Most of the tattlers were in full breeding plumage with soft grey backs and fine bars across their underparts so they too will be heading north.  I think the curlews leave first, followed by stints, then whimbrels, godwits and knots, and finally Terek sandpipers, greenshanks and tattlers.

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This amazing photo by Greg Harrison shows a massed group of Great Knots Calidris tenuirostris, a medium sized wader that migrates each year to subarctic tundra in north- eastern Siberia to breed, before returning for the summer back to Australia.  Like other shorebirds, knots are in decline and now listed as Critically Endangered; places like Kakadu Beach bird roost provide a safe haven for them during high tides. Knots are almost exclusively marine birds during their time in Australia, feeding on the extensive mudflats of Pumicestone Passage and Godwin Beach. They have a strange habit of clustering in dense knots, although their name may come from the Anglo-Danish ruler Cnut, king of England, Denmark and Norway from 1016 to 1035.  He is reputed to show his courtiers he was not all-powerful, have ordered his throne placed on the beach and commanded the tide not to come in.

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Dear reader


Surprisingly, given how quiet the Passage was because of the light rain, numbers were a little down at the roost today, with the vast majority being Bar-tailed Godwits (1760) and Great Knot (320).  It is possible that some birds are leaving on their great migration north for the breeding season on the Yukon tundra, but it maybe that the rain kept disturbing humans away and there was less incentive to come to the roost.  All of the Toorbul roost came over in one great mass of godwits and knots, but there are other sandbars up the Passage where birds can shelter as long as the tide is not huge and people do not disturb them.  However, my view is that some birds are leaving to travel north. The Curlews (51) are way down on the numbers (400+) that were present back in September last year, and many are in their deep golden brown breeding plumage, so perhaps some are already leaving for Siberia.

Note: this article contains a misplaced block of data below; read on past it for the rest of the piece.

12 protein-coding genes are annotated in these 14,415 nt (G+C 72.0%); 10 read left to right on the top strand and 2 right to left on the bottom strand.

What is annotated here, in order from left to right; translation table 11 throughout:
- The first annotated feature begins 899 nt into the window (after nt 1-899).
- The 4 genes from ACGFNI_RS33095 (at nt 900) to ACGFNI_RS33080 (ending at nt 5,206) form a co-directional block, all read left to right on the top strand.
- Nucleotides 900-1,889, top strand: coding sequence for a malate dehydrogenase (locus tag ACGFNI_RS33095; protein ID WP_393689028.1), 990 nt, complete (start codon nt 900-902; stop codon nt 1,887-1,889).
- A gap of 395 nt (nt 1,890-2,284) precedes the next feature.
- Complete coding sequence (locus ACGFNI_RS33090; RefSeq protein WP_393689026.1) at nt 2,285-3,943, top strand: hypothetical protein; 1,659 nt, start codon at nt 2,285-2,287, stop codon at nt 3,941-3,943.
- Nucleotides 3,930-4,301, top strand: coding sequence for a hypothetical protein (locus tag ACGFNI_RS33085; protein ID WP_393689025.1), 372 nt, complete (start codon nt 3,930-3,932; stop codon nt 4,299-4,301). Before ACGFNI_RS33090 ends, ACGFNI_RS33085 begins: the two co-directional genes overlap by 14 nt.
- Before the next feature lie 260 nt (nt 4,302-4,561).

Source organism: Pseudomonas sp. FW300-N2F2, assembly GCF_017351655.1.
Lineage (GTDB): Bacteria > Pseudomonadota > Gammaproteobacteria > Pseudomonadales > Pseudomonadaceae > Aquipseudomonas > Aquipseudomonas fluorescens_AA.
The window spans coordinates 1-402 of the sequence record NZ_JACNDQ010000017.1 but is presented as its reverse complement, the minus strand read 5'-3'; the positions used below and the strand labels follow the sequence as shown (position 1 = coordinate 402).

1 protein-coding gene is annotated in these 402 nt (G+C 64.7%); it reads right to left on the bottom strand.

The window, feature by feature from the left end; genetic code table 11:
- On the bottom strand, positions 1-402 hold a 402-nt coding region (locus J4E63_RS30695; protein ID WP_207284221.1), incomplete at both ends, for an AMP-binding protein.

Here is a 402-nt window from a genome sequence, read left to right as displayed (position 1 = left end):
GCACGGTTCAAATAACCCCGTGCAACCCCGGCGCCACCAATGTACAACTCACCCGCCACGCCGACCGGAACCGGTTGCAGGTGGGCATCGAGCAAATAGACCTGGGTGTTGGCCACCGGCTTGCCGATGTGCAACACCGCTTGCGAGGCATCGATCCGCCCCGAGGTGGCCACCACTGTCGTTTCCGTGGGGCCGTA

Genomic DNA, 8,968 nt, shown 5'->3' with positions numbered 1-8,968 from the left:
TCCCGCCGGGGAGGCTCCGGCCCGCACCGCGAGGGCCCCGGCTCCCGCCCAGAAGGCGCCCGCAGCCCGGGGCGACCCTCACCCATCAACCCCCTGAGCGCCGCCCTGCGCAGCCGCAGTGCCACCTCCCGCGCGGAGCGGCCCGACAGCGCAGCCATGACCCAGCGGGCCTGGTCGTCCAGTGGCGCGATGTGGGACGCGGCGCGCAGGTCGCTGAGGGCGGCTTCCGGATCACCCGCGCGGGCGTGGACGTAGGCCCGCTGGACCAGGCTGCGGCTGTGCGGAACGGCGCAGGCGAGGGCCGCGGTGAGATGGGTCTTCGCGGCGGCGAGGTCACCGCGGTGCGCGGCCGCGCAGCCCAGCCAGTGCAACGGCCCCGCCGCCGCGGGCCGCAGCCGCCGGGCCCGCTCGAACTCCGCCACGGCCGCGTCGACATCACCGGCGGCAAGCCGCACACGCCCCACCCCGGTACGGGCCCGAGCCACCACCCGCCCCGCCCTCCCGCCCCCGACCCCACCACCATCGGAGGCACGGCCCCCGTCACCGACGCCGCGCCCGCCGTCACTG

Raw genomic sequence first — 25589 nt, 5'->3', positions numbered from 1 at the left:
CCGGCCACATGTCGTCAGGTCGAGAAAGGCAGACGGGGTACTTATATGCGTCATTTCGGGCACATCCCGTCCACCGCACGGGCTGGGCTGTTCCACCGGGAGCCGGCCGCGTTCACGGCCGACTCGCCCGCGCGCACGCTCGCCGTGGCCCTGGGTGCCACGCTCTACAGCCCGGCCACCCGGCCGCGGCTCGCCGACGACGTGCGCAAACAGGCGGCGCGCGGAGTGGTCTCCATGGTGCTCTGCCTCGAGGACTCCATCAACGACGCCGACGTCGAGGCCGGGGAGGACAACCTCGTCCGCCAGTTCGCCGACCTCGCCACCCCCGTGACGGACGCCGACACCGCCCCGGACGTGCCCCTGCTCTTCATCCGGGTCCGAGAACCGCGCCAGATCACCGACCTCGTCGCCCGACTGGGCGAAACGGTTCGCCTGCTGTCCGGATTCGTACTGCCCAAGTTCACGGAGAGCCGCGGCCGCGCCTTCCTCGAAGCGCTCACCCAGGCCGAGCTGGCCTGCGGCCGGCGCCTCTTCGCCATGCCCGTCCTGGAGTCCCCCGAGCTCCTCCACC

It is really disappointing that this year we have had very few smaller waders – sand plovers, stints, etc. And today we had no Australian terns and only 4 Pied Stilts, which are usually present in large numbers. 

Again, it may be the unusual weather patterns we are having, or the flood rains further north and west. However, it shows the value of long term observations to monitor the populations and see which species are under threat.


For some reason, possibly just the spatial distribution of the flock, we had a number of

very early leg flags today, with some old friends, AKA and ASE, who I have recorded numerous times since 2012. 


At this time of the year, when the birds are coming into breeding plumage, it is so much easier to determine which are males (those with chestnut underparts) and females (larger with a longer bill). The flocks are becoming very colourful, so take the opportunity to see them in resplendent spangled silver and black (knots) and chestnut and barred browns (godwits).

Warm regards


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Bar-tailed Godwits in breeding plumage